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Are Sunburst Honey Locust Trees Prone to Sunscald & Cracked Trunks?

A few trees have colorful foliage in both spring and fall, including a variety of honey locust tree called "Sunburst" (Gleditsia triacanthos "Sunburst"). Named for its golden bronze fall color, this tree also looks bright yellow in early spring, when its new leaves are a luminous yellow color. This attractive tree is susceptible to bark damage in winter, but some extra care can prevent serious problems.
  1. Characteristics

    • The "Sunburst" honey locust is a deciduous tree that grows in U.S. Department of Agriculture plant hardiness zones 4 through 9. It usually becomes about 40 feet high and wide when mature and has a naturally graceful shape, with slim, arching branches that give the tree a widely spreading, elegant form. Its bark is relatively thin and quite smooth, and its greenish-yellow, inconspicuous flowers attract bees and other insects. In addition to its pleasing shape, the tree's major ornamental value is its leaf color, with compound leaves composed of tiny yellow leaflets that become green in summer and then turn gold-to-bronze in fall.


    • The "Sunburst" locust loses its leaves completely in late fall, exposing the trunk and branches to sun and drying winter wind until the following spring when new growth begins. On sunny winter days, the thin bark on the south and southwest sides of the tree's trunk warms, which can cause cells in the bark to activate as they would in spring. When temperature falls below freezing after sundown, the sudden cold can kill these cells. Significant damage to the tissues under the bark can interrupt water flow from roots to the upper tree in spring, causing some leaves and branches to die. Freezing and thawing of the water layer in the inner bark during winter can also cause the bark to crack or split, with pieces of bark possibly falling from the tree.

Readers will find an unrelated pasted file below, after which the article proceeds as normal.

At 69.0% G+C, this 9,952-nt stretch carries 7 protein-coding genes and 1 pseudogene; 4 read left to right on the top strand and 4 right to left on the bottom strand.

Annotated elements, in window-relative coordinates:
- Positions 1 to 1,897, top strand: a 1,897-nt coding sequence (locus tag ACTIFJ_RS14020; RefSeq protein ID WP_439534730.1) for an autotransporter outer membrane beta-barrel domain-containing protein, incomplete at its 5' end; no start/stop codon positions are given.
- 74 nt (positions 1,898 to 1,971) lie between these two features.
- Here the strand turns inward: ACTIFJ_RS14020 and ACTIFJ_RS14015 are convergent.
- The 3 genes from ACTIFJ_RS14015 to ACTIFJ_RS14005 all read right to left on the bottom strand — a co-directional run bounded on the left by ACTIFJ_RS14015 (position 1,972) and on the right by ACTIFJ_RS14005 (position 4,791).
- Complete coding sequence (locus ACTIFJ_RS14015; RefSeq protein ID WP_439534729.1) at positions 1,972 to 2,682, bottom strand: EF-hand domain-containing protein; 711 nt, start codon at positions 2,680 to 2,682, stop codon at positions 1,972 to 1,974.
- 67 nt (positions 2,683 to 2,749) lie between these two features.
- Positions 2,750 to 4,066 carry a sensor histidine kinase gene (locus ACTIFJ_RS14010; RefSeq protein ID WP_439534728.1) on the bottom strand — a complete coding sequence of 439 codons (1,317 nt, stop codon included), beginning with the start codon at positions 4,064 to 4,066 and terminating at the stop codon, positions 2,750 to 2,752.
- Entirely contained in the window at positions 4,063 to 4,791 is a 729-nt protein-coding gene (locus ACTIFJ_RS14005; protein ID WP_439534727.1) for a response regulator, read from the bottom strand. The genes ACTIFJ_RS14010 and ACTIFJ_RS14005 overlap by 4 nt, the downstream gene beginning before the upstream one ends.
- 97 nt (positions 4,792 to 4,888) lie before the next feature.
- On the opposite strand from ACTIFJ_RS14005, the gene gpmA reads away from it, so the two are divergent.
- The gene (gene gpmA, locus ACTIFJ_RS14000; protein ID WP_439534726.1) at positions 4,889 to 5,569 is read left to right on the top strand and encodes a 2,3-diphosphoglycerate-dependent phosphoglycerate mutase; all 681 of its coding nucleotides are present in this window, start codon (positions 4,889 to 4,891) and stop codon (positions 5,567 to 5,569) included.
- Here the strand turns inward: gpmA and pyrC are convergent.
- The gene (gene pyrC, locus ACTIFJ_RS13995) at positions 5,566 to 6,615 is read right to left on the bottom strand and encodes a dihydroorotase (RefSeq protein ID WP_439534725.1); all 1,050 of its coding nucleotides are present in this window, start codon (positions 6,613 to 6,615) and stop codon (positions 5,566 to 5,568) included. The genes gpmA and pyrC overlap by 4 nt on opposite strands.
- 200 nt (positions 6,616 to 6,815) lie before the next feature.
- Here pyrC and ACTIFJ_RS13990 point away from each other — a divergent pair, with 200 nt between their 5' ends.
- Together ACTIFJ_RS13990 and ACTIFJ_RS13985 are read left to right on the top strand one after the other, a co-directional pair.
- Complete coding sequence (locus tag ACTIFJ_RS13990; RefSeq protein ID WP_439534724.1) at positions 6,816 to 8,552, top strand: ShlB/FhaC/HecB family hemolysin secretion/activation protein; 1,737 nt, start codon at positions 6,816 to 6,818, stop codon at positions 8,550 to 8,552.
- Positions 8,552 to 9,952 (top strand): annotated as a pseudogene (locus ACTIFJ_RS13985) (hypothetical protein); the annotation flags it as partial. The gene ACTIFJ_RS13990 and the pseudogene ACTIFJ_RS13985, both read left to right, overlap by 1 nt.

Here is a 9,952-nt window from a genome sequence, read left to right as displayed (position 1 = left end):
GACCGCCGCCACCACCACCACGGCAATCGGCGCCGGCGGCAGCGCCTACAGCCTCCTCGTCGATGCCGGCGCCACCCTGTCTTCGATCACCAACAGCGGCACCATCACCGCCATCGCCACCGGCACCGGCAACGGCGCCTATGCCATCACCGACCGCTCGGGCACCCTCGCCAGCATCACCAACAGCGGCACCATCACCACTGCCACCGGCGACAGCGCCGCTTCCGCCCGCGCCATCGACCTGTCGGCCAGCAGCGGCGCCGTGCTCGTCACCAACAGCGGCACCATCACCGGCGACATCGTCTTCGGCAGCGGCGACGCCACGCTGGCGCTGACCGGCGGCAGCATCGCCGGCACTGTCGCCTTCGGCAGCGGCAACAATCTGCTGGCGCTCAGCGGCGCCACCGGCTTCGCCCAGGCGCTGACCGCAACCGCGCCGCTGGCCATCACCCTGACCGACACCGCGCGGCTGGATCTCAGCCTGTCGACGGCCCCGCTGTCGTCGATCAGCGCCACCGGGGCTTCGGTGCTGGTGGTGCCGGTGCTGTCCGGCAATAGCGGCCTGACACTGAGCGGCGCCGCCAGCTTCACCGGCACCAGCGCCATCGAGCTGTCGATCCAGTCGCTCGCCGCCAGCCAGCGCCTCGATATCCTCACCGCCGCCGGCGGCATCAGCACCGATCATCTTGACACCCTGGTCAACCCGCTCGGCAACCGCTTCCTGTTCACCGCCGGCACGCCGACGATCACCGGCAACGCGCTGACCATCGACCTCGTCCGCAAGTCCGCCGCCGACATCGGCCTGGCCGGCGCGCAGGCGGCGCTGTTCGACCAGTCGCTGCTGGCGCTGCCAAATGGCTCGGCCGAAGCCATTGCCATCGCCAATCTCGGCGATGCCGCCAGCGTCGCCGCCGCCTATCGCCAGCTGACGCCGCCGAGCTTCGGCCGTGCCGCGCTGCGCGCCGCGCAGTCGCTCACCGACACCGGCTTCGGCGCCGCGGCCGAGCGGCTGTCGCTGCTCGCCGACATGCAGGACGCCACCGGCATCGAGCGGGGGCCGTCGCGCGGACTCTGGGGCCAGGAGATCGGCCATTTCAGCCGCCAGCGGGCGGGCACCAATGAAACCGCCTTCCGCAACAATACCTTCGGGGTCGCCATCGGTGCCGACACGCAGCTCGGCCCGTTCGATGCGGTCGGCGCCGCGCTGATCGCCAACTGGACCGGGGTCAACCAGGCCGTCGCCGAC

• Several strategies can help prevent sunscald or bark injury to a "Sunburst" honey locust tree. You could purchase tree wrap made of insulating paper, winding it around the trunk of the tree in late fall. While effective in winter, this wrapping must be removed by early spring, because it can harbor pests during the growing season. Painting a tree's trunk and exposed main branches with white paint also helps reflect sunlight and prevents over-heating of the tree's surface. You could also sink a wooden plank into the ground on the south side of the tree to provide shade. This plank can remain in place year-round, but might look unsightly during spring and summer.

    Other Methods

    • Preventing stress to a "Sunburst" locust tree while it's growing also helps prevent substantial damage from sun during winter. One of the best ways to accomplish this is to water the tree during any dry spells, aiming for about 1 inch of water weekly. Planting the tree to the north or east of buildings also helps protect it from sunscald, as does planting evergreen shrubs on the south and west sides of the tree, where they'll provide shade in winter. You should also prune large branches gradually, rather than removing many branches at one time, because wounds remaining from branch removal are also susceptible to sunscald during winter.